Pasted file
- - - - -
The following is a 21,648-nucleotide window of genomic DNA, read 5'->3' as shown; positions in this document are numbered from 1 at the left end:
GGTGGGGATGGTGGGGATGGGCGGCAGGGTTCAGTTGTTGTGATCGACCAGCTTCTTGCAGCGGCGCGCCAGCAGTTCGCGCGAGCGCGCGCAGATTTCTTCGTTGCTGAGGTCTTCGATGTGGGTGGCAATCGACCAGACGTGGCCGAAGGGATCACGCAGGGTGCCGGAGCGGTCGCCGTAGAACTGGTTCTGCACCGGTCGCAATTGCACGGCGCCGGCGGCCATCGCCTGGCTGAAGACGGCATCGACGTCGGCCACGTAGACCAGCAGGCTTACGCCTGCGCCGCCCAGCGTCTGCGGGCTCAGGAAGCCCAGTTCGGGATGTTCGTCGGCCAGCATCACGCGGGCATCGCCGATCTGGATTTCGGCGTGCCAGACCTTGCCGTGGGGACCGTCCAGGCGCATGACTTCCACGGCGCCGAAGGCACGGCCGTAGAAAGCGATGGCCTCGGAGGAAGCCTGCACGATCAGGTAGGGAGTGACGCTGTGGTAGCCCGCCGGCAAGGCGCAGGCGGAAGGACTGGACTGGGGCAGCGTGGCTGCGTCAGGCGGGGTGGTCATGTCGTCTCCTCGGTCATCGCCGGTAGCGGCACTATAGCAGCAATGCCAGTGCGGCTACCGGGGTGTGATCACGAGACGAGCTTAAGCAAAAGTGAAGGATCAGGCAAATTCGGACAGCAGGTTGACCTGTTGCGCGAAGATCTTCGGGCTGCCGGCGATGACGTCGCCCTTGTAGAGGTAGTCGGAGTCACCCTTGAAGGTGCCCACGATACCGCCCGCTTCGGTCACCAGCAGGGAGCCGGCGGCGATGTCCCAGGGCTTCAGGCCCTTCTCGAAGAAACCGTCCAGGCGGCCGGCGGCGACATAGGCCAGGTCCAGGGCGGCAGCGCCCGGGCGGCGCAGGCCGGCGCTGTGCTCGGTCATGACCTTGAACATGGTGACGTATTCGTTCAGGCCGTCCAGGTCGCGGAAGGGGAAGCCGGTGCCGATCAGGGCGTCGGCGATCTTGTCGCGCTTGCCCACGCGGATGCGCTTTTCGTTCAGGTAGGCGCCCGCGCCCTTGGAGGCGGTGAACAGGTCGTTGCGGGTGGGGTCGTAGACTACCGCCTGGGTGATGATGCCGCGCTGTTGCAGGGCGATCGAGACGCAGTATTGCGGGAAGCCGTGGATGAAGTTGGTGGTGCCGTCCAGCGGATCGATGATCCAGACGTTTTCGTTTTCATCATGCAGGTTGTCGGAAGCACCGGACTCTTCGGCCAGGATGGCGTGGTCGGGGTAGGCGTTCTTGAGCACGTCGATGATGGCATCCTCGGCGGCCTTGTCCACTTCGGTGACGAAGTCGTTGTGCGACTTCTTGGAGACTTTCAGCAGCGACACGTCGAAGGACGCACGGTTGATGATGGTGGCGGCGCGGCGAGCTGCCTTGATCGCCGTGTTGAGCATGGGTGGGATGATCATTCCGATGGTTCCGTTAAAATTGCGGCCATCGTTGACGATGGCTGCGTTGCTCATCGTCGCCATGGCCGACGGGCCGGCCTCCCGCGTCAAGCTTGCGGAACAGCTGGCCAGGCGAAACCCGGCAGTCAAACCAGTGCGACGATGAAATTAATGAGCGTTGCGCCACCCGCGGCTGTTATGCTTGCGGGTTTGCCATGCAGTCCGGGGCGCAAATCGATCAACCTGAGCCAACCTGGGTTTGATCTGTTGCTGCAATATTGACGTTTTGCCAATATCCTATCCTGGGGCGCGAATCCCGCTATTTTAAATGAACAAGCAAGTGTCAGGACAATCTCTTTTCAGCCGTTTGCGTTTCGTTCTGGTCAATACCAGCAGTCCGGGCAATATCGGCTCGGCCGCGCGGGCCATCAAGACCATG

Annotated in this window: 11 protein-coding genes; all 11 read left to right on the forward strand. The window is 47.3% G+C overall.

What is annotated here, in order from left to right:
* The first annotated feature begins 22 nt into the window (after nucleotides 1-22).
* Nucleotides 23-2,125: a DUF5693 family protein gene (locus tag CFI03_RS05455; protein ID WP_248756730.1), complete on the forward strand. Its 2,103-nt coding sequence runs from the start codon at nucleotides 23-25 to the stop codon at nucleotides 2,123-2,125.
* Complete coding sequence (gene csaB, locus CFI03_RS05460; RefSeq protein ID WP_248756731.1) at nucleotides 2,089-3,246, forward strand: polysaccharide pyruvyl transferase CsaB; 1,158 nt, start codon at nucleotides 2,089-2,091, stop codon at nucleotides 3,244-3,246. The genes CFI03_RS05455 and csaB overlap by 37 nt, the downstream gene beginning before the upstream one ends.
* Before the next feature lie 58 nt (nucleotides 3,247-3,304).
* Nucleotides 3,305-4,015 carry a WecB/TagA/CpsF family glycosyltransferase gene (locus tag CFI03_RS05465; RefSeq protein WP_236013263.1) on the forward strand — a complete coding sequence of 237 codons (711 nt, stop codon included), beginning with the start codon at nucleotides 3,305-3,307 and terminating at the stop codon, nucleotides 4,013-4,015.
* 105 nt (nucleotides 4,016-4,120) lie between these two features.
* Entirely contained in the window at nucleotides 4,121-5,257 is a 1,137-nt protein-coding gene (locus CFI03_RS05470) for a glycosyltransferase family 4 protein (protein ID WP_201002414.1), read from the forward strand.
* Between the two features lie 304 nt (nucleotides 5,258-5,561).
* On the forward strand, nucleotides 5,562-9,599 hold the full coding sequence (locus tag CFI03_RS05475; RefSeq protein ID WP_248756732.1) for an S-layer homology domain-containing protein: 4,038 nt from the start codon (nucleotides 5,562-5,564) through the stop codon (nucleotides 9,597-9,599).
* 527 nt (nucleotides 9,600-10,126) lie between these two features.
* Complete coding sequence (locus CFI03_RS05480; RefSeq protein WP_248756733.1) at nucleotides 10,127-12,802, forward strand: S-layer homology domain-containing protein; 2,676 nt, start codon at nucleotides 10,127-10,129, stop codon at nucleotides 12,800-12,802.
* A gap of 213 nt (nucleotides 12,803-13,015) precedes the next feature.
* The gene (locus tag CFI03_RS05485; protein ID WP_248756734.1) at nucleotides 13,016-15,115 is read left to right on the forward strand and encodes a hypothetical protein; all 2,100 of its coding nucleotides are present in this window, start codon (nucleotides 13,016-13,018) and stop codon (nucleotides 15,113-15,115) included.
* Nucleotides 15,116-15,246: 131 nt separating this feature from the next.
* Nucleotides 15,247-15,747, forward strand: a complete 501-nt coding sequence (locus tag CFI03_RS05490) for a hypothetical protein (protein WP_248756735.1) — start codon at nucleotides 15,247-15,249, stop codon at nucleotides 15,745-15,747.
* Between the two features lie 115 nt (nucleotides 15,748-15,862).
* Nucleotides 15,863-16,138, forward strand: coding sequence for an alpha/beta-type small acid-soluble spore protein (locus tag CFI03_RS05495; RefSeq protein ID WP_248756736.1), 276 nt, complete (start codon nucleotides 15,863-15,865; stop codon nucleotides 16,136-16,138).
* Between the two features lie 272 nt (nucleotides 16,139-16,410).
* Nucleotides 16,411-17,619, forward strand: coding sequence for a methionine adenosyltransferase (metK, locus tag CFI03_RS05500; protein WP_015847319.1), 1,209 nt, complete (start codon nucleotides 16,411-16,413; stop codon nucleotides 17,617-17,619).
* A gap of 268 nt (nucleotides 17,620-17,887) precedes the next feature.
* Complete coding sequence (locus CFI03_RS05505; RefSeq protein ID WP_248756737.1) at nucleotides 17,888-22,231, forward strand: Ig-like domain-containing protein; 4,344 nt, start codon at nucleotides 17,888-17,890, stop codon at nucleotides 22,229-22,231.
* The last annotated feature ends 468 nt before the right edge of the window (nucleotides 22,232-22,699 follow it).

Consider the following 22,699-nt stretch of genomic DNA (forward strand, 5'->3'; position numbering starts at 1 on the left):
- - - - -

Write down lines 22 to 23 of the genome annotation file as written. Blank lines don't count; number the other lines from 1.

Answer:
* Between the two features lie 272 nt (nucleotides 16,139-16,410).
* Nucleotides 16,411-17,619, forward strand: coding sequence for a methionine adenosyltransferase (metK, locus tag CFI03_RS05500; protein WP_015847319.1), 1,209 nt, complete (start codon nucleotides 16,411-16,413; stop codon nucleotides 17,617-17,619).